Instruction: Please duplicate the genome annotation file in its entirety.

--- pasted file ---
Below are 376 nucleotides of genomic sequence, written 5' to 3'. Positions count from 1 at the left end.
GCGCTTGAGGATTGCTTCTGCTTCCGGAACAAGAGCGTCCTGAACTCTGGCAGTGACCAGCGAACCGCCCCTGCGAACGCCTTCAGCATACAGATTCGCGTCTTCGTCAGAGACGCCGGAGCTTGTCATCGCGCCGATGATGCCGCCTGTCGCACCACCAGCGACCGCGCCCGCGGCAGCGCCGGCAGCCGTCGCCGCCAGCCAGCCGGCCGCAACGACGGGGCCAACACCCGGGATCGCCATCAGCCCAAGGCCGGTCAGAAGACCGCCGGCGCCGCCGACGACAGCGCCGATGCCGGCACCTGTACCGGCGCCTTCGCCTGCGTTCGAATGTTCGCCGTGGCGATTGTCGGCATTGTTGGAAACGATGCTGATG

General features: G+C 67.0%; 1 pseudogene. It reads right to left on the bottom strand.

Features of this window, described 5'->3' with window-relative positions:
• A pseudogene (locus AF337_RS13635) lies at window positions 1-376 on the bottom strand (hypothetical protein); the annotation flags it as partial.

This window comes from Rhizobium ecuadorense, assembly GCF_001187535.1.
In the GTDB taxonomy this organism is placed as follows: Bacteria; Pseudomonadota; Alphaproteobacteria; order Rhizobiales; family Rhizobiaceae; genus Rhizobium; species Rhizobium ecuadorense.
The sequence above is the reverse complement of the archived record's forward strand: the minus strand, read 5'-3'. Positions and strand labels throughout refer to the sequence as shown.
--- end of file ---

Below are 376 nucleotides of genomic sequence, written 5' to 3'. Positions count from 1 at the left end.
GCGCTTGAGGATTGCTTCTGCTTCCGGAACAAGAGCGTCCTGAACTCTGGCAGTGACCAGCGAACCGCCCCTGCGAACGCCTTCAGCATACAGATTCGCGTCTTCGTCAGAGACGCCGGAGCTTGTCATCGCGCCGATGATGCCGCCTGTCGCACCACCAGCGACCGCGCCCGCGGCAGCGCCGGCAGCCGTCGCCGCCAGCCAGCCGGCCGCAACGACGGGGCCAACACCCGGGATCGCCATCAGCCCAAGGCCGGTCAGAAGACCGCCGGCGCCGCCGACGACAGCGCCGATGCCGGCACCTGTACCGGCGCCTTCGCCTGCGTTCGAATGTTCGCCGTGGCGATTGTCGGCATTGTTGGAAACGATGCTGATG

General features: G+C 67.0%; 1 pseudogene. It reads right to left on the bottom strand.

Features of this window, described 5'->3' with window-relative positions:
• A pseudogene (locus AF337_RS13635) lies at window positions 1-376 on the bottom strand (hypothetical protein); the annotation flags it as partial.

This window comes from Rhizobium ecuadorense, assembly GCF_001187535.1.
In the GTDB taxonomy this organism is placed as follows: Bacteria; Pseudomonadota; Alphaproteobacteria; order Rhizobiales; family Rhizobiaceae; genus Rhizobium; species Rhizobium ecuadorense.
The sequence above is the reverse complement of the archived record's forward strand: the minus strand, read 5'-3'. Positions and strand labels throughout refer to the sequence as shown.